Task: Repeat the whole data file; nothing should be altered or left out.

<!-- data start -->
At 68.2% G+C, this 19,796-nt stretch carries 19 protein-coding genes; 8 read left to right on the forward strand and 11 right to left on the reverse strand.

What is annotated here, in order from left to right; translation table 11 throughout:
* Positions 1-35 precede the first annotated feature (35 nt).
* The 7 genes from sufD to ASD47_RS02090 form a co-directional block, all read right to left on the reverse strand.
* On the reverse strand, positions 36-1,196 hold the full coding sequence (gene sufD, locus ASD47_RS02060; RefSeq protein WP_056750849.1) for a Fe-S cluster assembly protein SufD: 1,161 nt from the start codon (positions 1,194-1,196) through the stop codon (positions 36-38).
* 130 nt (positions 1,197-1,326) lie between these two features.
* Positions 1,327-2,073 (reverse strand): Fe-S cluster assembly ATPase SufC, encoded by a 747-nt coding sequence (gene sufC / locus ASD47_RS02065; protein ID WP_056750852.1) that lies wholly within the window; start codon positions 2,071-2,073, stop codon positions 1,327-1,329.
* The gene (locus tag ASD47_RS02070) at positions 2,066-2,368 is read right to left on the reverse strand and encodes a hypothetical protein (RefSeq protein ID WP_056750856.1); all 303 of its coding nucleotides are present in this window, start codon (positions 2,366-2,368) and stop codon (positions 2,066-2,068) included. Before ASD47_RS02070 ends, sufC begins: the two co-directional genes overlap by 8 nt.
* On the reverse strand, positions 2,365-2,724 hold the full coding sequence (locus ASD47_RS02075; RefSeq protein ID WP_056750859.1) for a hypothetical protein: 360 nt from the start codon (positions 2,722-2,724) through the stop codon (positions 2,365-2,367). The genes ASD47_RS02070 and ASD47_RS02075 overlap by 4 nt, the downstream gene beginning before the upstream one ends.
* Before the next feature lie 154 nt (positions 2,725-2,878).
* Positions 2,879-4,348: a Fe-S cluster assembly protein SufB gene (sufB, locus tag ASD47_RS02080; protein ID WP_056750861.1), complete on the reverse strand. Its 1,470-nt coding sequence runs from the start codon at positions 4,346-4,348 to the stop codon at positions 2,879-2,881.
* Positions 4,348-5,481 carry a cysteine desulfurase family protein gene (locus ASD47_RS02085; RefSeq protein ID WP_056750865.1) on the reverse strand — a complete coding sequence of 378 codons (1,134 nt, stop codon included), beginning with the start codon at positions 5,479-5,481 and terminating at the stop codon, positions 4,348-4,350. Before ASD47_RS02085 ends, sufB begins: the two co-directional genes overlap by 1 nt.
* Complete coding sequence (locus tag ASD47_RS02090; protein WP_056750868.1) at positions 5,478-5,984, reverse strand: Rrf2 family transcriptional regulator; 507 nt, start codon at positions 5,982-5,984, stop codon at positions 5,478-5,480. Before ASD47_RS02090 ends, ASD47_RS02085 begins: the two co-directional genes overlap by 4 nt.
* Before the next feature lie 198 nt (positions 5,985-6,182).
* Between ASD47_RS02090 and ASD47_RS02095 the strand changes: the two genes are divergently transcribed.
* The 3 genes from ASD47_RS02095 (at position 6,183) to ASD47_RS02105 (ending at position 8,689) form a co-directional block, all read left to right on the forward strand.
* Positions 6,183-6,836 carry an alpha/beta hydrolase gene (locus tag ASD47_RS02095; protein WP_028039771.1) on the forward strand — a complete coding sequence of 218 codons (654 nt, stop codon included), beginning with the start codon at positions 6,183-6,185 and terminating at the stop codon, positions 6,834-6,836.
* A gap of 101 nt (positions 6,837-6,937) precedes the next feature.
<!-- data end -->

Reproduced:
At 68.2% G+C, this 19,796-nt stretch carries 19 protein-coding genes; 8 read left to right on the forward strand and 11 right to left on the reverse strand.

What is annotated here, in order from left to right; translation table 11 throughout:
* Positions 1-35 precede the first annotated feature (35 nt).
* The 7 genes from sufD to ASD47_RS02090 form a co-directional block, all read right to left on the reverse strand.
* On the reverse strand, positions 36-1,196 hold the full coding sequence (gene sufD, locus ASD47_RS02060; RefSeq protein WP_056750849.1) for a Fe-S cluster assembly protein SufD: 1,161 nt from the start codon (positions 1,194-1,196) through the stop codon (positions 36-38).
* 130 nt (positions 1,197-1,326) lie between these two features.
* Positions 1,327-2,073 (reverse strand): Fe-S cluster assembly ATPase SufC, encoded by a 747-nt coding sequence (gene sufC / locus ASD47_RS02065; protein ID WP_056750852.1) that lies wholly within the window; start codon positions 2,071-2,073, stop codon positions 1,327-1,329.
* The gene (locus tag ASD47_RS02070) at positions 2,066-2,368 is read right to left on the reverse strand and encodes a hypothetical protein (RefSeq protein ID WP_056750856.1); all 303 of its coding nucleotides are present in this window, start codon (positions 2,366-2,368) and stop codon (positions 2,066-2,068) included. Before ASD47_RS02070 ends, sufC begins: the two co-directional genes overlap by 8 nt.
* On the reverse strand, positions 2,365-2,724 hold the full coding sequence (locus ASD47_RS02075; RefSeq protein ID WP_056750859.1) for a hypothetical protein: 360 nt from the start codon (positions 2,722-2,724) through the stop codon (positions 2,365-2,367). The genes ASD47_RS02070 and ASD47_RS02075 overlap by 4 nt, the downstream gene beginning before the upstream one ends.
* Before the next feature lie 154 nt (positions 2,725-2,878).
* Positions 2,879-4,348: a Fe-S cluster assembly protein SufB gene (sufB, locus tag ASD47_RS02080; protein ID WP_056750861.1), complete on the reverse strand. Its 1,470-nt coding sequence runs from the start codon at positions 4,346-4,348 to the stop codon at positions 2,879-2,881.
* Positions 4,348-5,481 carry a cysteine desulfurase family protein gene (locus ASD47_RS02085; RefSeq protein ID WP_056750865.1) on the reverse strand — a complete coding sequence of 378 codons (1,134 nt, stop codon included), beginning with the start codon at positions 5,479-5,481 and terminating at the stop codon, positions 4,348-4,350. Before ASD47_RS02085 ends, sufB begins: the two co-directional genes overlap by 1 nt.
* Complete coding sequence (locus tag ASD47_RS02090; protein WP_056750868.1) at positions 5,478-5,984, reverse strand: Rrf2 family transcriptional regulator; 507 nt, start codon at positions 5,982-5,984, stop codon at positions 5,478-5,480. Before ASD47_RS02090 ends, ASD47_RS02085 begins: the two co-directional genes overlap by 4 nt.
* Before the next feature lie 198 nt (positions 5,985-6,182).
* Between ASD47_RS02090 and ASD47_RS02095 the strand changes: the two genes are divergently transcribed.
* The 3 genes from ASD47_RS02095 (at position 6,183) to ASD47_RS02105 (ending at position 8,689) form a co-directional block, all read left to right on the forward strand.
* Positions 6,183-6,836 carry an alpha/beta hydrolase gene (locus tag ASD47_RS02095; protein WP_028039771.1) on the forward strand — a complete coding sequence of 218 codons (654 nt, stop codon included), beginning with the start codon at positions 6,183-6,185 and terminating at the stop codon, positions 6,834-6,836.
* A gap of 101 nt (positions 6,837-6,937) precedes the next feature.